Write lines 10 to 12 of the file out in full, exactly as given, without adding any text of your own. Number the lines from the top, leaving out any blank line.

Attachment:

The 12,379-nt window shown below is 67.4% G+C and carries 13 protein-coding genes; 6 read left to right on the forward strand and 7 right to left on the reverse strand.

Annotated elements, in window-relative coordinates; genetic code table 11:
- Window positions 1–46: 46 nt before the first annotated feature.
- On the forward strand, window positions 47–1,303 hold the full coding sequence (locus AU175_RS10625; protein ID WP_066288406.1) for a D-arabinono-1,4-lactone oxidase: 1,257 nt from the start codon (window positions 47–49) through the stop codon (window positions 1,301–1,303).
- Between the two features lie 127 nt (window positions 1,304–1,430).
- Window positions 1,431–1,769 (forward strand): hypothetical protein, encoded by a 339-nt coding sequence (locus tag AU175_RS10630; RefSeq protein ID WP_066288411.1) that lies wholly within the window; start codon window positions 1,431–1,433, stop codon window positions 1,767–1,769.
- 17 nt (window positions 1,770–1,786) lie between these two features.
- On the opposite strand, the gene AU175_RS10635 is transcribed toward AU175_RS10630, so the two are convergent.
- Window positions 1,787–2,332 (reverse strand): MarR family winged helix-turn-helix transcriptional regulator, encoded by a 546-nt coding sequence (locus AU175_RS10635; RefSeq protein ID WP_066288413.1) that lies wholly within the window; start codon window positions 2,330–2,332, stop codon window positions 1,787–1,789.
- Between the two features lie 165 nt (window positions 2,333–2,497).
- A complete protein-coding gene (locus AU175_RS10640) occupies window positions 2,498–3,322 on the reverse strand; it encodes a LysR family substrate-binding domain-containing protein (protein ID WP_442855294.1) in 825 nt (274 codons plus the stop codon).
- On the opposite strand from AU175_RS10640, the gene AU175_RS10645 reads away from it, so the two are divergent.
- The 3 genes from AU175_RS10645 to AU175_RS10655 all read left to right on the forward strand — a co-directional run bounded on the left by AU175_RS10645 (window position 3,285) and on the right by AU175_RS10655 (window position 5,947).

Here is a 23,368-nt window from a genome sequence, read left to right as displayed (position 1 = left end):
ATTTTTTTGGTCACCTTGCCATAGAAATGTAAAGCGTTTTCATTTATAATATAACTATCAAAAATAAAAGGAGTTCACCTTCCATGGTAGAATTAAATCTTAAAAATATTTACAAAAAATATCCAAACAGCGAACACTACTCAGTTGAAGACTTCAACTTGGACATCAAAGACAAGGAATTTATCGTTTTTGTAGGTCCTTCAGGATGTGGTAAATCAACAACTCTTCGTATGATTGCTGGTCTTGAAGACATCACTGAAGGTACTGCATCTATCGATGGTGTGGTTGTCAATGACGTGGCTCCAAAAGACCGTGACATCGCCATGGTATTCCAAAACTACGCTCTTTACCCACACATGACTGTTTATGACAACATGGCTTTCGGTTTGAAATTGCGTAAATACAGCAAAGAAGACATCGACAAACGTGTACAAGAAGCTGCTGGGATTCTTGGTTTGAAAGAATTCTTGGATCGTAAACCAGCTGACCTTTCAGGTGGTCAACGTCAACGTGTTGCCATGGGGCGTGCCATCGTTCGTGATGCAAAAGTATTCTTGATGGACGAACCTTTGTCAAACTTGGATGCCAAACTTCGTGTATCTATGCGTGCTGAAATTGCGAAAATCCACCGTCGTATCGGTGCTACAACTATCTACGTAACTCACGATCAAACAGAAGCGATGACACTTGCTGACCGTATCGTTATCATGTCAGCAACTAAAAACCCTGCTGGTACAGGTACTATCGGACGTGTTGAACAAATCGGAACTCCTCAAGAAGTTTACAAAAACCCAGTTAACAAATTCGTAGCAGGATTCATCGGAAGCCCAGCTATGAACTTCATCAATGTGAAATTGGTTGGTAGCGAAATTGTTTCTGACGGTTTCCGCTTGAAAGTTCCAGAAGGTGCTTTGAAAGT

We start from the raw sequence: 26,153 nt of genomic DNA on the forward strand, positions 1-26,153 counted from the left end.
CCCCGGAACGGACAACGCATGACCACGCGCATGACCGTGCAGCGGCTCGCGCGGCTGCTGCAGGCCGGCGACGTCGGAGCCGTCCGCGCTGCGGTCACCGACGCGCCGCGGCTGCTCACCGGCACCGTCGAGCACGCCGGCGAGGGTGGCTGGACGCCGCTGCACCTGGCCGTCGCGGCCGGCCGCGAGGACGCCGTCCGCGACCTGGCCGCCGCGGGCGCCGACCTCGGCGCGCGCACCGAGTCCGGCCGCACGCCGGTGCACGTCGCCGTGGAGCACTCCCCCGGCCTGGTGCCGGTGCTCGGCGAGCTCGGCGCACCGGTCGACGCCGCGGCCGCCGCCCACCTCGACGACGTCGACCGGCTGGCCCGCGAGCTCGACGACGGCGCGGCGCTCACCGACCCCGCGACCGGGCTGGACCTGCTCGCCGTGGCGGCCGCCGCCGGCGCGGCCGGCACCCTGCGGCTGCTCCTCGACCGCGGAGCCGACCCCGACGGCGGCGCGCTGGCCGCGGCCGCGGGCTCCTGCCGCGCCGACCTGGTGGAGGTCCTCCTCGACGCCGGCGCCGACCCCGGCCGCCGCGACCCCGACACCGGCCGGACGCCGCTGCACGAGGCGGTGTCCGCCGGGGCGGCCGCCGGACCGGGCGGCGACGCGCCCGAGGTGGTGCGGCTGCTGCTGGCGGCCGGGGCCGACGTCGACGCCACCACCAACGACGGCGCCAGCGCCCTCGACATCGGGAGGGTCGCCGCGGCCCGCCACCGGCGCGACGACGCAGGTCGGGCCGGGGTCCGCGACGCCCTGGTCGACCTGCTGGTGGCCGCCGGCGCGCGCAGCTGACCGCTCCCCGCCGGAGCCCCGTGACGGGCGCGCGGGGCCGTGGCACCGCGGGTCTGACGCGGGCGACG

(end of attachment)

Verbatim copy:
- Between the two features lie 165 nt (window positions 2,333–2,497).
- A complete protein-coding gene (locus AU175_RS10640) occupies window positions 2,498–3,322 on the reverse strand; it encodes a LysR family substrate-binding domain-containing protein (protein ID WP_442855294.1) in 825 nt (274 codons plus the stop codon).
- On the opposite strand from AU175_RS10640, the gene AU175_RS10645 reads away from it, so the two are divergent.